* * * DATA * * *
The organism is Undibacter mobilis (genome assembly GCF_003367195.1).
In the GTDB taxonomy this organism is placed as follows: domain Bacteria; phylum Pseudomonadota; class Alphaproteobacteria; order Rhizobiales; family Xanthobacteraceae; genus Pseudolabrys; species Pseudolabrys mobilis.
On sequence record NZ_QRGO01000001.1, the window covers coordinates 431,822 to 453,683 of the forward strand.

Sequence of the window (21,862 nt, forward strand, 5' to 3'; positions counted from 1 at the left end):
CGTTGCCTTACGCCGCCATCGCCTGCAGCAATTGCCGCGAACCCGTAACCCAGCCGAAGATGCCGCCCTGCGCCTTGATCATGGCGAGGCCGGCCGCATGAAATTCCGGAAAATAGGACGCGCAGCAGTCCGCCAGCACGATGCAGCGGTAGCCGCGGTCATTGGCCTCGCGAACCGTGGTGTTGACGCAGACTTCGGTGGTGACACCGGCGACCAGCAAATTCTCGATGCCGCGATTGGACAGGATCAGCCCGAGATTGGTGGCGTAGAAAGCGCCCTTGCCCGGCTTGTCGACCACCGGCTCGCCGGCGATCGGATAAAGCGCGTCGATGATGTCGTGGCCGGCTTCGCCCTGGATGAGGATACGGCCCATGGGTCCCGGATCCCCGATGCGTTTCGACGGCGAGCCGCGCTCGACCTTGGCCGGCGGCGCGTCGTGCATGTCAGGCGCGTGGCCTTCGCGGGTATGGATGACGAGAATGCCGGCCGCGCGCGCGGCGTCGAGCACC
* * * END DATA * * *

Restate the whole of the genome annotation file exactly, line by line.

The organism is Undibacter mobilis (genome assembly GCF_003367195.1).
In the GTDB taxonomy this organism is placed as follows: domain Bacteria; phylum Pseudomonadota; class Alphaproteobacteria; order Rhizobiales; family Xanthobacteraceae; genus Pseudolabrys; species Pseudolabrys mobilis.
On sequence record NZ_QRGO01000001.1, the window covers coordinates 431,822 to 453,683 of the forward strand.

Sequence of the window (21,862 nt, forward strand, 5' to 3'; positions counted from 1 at the left end):
CGTTGCCTTACGCCGCCATCGCCTGCAGCAATTGCCGCGAACCCGTAACCCAGCCGAAGATGCCGCCCTGCGCCTTGATCATGGCGAGGCCGGCCGCATGAAATTCCGGAAAATAGGACGCGCAGCAGTCCGCCAGCACGATGCAGCGGTAGCCGCGGTCATTGGCCTCGCGAACCGTGGTGTTGACGCAGACTTCGGTGGTGACACCGGCGACCAGCAAATTCTCGATGCCGCGATTGGACAGGATCAGCCCGAGATTGGTGGCGTAGAAAGCGCCCTTGCCCGGCTTGTCGACCACCGGCTCGCCGGCGATCGGATAAAGCGCGTCGATGATGTCGTGGCCGGCTTCGCCCTGGATGAGGATACGGCCCATGGGTCCCGGATCCCCGATGCGTTTCGACGGCGAGCCGCGCTCGACCTTGGCCGGCGGCGCGTCGTGCATGTCAGGCGCGTGGCCTTCGCGGGTATGGATGACGAGAATGCCGGCCGCGCGCGCGGCGTCGAGCACC